The substance of the testimony giv
en by Phillip Roosevelt, a young son
of the colonel's cousin, W. Emlen
Roosevelt, Charles W. Thompson, a
New York newspaper man, who was in
Washington during the seven years of
Roosevelt's terms; Andrew A. Beal, a
former locomotive fireman, Edwin
Emerson, a Cuban rough rider com
mander, and A. Z. Blair, former judge
of the common pleas court of Ohio,
who two years ago cfi-rranchised sev
era? hundred voters in Adams county,
Ohio, for illegal voting, was:
That during his campaign In Cuba
with the rough riders, Roosevelt
drank only black coffer or water, never
liquor of any kind. That during nis
political campaign, the colonel drank
..impagne only occasionay.
"He kept a gentleman's cellar," said
Phillip Roosevelt. '
Dies Nearing 108.
Washington, D. C, May 29 Within
a few days of his 108th birthday annl-
veneary, Peter snippirio, a native or
Russia, is dead here at the home of
the aged and infirm. His mother died
at 110, and his father lived 100 years.
He is survived by a widow of 80.
TO CHEAPEN FEST
Cambridge, Mass., May 29. To re
duce the cost of living serve snow
balls for dessert. The novelty may be
employed in midsummer by the addi
tion of a chemical laboratory to the
kitchen and application to the Boyls
ten Chemical club of Harvard univer
sity for the recelpe.
At a banquet next month the win
try weapons of the small boy will be
tried for the dessert. Students in
! chemistry have been engaged to make
CLIMAX OF LONG FEUD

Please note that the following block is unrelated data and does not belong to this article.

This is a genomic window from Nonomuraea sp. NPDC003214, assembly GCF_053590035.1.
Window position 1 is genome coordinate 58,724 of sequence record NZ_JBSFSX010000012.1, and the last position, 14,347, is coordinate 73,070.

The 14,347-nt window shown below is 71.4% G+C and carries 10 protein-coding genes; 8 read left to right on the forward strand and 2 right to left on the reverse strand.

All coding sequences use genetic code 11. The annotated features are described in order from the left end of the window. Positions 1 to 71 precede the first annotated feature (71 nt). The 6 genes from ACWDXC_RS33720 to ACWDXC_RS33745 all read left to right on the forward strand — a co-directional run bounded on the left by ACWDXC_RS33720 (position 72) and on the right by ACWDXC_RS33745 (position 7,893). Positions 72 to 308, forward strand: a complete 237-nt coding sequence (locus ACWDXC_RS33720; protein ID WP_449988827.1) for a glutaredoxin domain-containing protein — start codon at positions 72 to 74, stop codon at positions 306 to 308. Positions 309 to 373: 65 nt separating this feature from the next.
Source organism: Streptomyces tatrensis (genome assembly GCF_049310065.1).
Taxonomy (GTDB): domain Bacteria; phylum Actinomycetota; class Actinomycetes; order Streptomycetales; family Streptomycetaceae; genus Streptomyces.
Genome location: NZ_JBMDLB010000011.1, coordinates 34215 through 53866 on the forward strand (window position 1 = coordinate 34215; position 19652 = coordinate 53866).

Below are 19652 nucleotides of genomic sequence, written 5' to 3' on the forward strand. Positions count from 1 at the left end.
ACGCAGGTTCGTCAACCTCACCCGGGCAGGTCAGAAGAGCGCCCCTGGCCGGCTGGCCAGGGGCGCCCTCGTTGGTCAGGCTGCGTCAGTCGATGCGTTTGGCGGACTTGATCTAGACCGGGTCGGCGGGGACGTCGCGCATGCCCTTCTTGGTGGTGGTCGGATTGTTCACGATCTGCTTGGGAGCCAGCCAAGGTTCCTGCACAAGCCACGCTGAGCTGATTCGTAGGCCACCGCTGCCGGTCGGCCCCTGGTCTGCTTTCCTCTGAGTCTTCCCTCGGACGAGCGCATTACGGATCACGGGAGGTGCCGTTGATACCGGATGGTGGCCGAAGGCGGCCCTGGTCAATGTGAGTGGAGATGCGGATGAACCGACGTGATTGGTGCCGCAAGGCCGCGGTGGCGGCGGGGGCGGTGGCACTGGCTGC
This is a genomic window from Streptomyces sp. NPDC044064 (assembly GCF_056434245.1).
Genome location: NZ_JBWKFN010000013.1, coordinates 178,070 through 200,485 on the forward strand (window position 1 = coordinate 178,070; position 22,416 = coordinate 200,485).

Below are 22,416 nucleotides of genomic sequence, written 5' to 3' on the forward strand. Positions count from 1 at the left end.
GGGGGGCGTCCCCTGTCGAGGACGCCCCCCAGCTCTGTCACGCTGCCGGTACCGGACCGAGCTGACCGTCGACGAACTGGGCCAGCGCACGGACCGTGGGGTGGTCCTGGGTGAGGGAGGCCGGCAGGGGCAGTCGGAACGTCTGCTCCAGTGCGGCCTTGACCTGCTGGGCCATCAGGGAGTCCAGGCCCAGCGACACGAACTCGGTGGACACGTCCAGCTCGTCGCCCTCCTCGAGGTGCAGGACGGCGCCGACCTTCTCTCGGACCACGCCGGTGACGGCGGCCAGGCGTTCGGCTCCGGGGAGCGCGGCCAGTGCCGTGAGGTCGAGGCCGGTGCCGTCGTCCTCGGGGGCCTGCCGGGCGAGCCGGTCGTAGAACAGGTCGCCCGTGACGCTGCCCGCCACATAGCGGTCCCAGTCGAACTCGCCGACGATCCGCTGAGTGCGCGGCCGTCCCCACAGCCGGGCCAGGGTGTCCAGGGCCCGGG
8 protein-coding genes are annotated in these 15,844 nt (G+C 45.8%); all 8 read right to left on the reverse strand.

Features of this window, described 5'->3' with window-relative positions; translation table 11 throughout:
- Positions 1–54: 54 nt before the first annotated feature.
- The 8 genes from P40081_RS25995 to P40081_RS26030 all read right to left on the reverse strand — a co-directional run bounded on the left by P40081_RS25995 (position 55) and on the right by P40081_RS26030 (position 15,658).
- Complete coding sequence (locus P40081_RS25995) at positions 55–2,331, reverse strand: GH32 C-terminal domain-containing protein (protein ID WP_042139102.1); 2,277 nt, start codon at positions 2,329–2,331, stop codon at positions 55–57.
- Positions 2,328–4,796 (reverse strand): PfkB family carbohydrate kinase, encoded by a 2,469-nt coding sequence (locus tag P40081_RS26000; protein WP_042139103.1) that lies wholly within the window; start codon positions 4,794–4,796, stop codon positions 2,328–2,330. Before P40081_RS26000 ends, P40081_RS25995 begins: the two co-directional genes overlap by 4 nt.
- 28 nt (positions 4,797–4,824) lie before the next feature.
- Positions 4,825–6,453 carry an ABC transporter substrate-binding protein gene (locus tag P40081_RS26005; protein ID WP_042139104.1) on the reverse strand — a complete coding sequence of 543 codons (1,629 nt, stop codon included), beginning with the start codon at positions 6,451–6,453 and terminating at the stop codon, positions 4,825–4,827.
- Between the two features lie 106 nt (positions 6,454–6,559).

One First Wounded Gets Re
volver While Opponent ..
Bloomlngton, 111., May 29. Joseph
Stoughton, hotel proprietor, and C. G.
Preble, garage owner, engaged In a
duel in the streets of Lexington, 111.,
yesterday. Both may die from their
The duel occurred in front of the
office of Attorney Joseph Weakley,
where Stoughton had spent several
hours in making his will, expecting
trouble would follow a meeting with
STOIXJHTON FIRST TO FIRQ
Stoughton met Preble, who had Just
returned. No one heard what passed
between the two men. Stoughton
fired the first 6hot, shooting with his
revolver In his coat pocket. The bul
let struck Preble in the left side.
Preble ran upstairs to his room and
obtained his revolver, while Stoughton
waited for his return. After his re
turn Preble fired first. Two bullets
entered the body of Stoughton. One
penetrated his abdomen and another
his left shoulder. One shot missed.
Stoughton was carried to his home by
bystanders, who had seen the shoot
ing, Jut who were afraid to interfere.